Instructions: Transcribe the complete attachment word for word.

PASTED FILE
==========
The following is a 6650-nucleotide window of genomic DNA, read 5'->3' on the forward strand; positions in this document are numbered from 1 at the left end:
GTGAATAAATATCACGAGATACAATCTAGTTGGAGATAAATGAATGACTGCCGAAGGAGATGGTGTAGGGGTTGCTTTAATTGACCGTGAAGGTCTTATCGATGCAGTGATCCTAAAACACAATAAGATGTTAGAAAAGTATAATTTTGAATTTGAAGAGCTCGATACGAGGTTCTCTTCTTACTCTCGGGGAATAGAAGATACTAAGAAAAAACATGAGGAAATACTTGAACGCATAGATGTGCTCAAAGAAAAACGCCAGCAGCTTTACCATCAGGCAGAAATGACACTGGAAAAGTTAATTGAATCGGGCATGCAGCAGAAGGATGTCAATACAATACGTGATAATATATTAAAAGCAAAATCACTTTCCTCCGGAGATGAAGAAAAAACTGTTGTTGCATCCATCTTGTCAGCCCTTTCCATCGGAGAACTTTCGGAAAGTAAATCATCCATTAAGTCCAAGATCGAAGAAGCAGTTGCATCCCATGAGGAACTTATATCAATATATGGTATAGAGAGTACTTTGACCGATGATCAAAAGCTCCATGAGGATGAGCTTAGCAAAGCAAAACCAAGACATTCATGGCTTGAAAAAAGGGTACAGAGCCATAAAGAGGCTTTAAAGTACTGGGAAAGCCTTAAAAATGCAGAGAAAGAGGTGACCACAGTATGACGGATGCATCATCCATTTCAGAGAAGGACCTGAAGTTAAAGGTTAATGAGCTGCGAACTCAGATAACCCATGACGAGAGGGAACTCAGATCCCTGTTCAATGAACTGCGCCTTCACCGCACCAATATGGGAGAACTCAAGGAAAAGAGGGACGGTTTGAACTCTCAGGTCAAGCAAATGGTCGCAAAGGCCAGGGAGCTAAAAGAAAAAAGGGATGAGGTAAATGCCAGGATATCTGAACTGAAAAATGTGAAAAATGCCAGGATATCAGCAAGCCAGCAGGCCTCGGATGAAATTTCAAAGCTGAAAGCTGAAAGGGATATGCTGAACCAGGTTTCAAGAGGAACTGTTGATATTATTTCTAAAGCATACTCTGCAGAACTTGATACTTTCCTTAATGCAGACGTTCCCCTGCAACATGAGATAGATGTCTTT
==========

The following is a 6650-nucleotide window of genomic DNA, read 5'->3' on the forward strand; positions in this document are numbered from 1 at the left end:
GTGAATAAATATCACGAGATACAATCTAGTTGGAGATAAATGAATGACTGCCGAAGGAGATGGTGTAGGGGTTGCTTTAATTGACCGTGAAGGTCTTATCGATGCAGTGATCCTAAAACACAATAAGATGTTAGAAAAGTATAATTTTGAATTTGAAGAGCTCGATACGAGGTTCTCTTCTTACTCTCGGGGAATAGAAGATACTAAGAAAAAACATGAGGAAATACTTGAACGCATAGATGTGCTCAAAGAAAAACGCCAGCAGCTTTACCATCAGGCAGAAATGACACTGGAAAAGTTAATTGAATCGGGCATGCAGCAGAAGGATGTCAATACAATACGTGATAATATATTAAAAGCAAAATCACTTTCCTCCGGAGATGAAGAAAAAACTGTTGTTGCATCCATCTTGTCAGCCCTTTCCATCGGAGAACTTTCGGAAAGTAAATCATCCATTAAGTCCAAGATCGAAGAAGCAGTTGCATCCCATGAGGAACTTATATCAATATATGGTATAGAGAGTACTTTGACCGATGATCAAAAGCTCCATGAGGATGAGCTTAGCAAAGCAAAACCAAGACATTCATGGCTTGAAAAAAGGGTACAGAGCCATAAAGAGGCTTTAAAGTACTGGGAAAGCCTTAAAAATGCAGAGAAAGAGGTGACCACAGTATGACGGATGCATCATCCATTTCAGAGAAGGACCTGAAGTTAAAGGTTAATGAGCTGCGAACTCAGATAACCCATGACGAGAGGGAACTCAGATCCCTGTTCAATGAACTGCGCCTTCACCGCACCAATATGGGAGAACTCAAGGAAAAGAGGGACGGTTTGAACTCTCAGGTCAAGCAAATGGTCGCAAAGGCCAGGGAGCTAAAAGAAAAAAGGGATGAGGTAAATGCCAGGATATCTGAACTGAAAAATGTGAAAAATGCCAGGATATCAGCAAGCCAGCAGGCCTCGGATGAAATTTCAAAGCTGAAAGCTGAAAGGGATATGCTGAACCAGGTTTCAAGAGGAACTGTTGATATTATTTCTAAAGCATACTCTGCAGAACTTGATACTTTCCTTAATGCAGACGTTCCCCTGCAACATGAGATAGATGTCTTT